Do You Want Your Child To Be A Leader or A Follower?

Chances are if I asked you if you prefer that your child be a leader or a follower, you would say, "leader." We all want our kids to be a leader not a follower but in reality a better goal would be to know when to lead and when to follow. Most successful people do not feel the need to always be the leader. Instead, they have a strong desire to make sure that they, and others, get to the right place. Sometimes this means taking the lead, while other times it is wise to rotate back in the pack and let someone else lead for awhile-as long as they are headed in the right direction.

How exactly do we encourage our kids to be their own person, able to lead or follow towards positive goals, especially during the fragile tween years when every moment (or so it seems) is already fraught with an "Am I being judged?" anxiety?

Here are three quick tips for encouraging kids to learn to lead or follow as the situation may call for.

1. Let kids arrive at their own conclusions. Encourage your kids to come to you with questions but refrain (refrain, parents, refrain!) from jumping in with a solution. Offer multiple ways of looking at a situation but let kids come to conclusions on their own-even if it's the wrong conclusion. Just brace yourself to have a follow-up conversation about what went wrong and the reasons behind why your child's logic didn't pan out.

2. Examine the problem, piece by piece. In school the hardest questions to answer were word problems or a math equation. Teachers would always say, "Read the question carefully and think through it." The same goes for any problem your child faces. Have them examine it piece by piece and the answer usually will show itself.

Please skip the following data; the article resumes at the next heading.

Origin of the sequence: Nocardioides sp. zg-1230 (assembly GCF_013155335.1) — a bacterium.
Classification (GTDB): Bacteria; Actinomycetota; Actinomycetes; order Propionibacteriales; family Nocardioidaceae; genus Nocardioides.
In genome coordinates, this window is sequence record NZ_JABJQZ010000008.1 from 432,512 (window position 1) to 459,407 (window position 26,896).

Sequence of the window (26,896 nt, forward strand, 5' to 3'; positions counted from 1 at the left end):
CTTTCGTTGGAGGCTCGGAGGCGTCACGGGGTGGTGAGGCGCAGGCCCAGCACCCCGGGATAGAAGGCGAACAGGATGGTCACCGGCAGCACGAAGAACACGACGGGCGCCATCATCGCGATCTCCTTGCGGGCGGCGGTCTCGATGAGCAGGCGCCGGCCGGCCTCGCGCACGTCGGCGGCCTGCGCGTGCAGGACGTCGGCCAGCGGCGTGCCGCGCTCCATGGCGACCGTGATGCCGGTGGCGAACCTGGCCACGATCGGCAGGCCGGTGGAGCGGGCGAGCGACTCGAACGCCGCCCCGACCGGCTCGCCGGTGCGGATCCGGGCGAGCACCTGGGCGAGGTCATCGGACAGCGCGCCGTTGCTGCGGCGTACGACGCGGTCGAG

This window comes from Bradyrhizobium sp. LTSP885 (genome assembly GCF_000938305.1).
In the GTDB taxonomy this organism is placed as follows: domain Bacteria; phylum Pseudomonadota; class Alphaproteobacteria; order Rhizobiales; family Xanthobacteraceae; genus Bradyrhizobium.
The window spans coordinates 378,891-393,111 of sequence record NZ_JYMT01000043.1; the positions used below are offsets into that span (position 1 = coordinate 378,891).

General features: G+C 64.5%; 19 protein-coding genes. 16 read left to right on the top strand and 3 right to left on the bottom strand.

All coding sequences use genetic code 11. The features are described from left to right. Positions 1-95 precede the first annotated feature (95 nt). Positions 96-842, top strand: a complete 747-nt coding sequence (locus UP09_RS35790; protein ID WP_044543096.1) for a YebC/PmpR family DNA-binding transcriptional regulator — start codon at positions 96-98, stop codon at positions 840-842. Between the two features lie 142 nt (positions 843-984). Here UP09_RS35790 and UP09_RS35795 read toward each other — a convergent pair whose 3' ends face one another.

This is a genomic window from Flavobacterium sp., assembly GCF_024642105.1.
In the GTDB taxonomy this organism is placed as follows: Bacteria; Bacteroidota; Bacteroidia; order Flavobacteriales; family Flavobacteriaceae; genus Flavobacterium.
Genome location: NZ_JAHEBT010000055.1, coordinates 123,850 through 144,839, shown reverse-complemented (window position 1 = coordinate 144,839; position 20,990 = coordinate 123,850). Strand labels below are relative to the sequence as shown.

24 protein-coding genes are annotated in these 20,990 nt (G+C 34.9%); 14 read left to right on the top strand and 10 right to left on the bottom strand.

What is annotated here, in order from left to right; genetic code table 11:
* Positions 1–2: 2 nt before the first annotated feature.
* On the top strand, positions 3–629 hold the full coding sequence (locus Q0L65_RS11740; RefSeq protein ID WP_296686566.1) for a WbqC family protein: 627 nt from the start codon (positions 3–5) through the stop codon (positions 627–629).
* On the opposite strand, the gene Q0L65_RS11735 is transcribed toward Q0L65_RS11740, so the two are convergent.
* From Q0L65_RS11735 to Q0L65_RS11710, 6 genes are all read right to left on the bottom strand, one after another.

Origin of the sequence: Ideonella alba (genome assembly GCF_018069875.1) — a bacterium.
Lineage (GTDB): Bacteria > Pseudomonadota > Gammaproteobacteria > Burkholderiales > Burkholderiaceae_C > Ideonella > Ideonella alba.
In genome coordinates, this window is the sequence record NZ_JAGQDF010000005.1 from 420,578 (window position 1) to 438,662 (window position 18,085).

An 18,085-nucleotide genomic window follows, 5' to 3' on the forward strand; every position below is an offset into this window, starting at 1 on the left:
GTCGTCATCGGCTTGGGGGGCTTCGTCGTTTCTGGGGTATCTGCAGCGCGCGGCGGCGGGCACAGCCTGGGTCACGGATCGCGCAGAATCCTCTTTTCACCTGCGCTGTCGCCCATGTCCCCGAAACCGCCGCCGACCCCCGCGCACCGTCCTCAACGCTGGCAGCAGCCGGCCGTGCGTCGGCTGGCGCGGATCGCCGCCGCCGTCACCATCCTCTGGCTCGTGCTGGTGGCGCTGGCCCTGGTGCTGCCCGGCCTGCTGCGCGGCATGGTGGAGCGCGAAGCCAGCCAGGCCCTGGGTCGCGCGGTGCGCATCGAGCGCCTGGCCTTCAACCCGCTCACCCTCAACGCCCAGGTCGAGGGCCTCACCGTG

3. Be willing to offer advice. Allowing our kids to arrive at their own conclusions doesn't mean we step back from our parenting duties. Sometimes our kids come to us because they're frustrated or hurt and they need our guidance. Allow your child to work out some answers on their own but know it's okay to ask them, "Would you like to know what I would do?" Then talk through why they think your advice does or doesn't make sense for them.

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Pioneer educator Dr. Michael Popkin is the founder of Active Parenting Publishers and is the author of many award winning video-based parenting education programs. An expert in his field, Dr. Popkin earned a doctorate in Counseling Psychology from Georgia State University and has served as Director of Child and Family Services at an Atlanta hospital.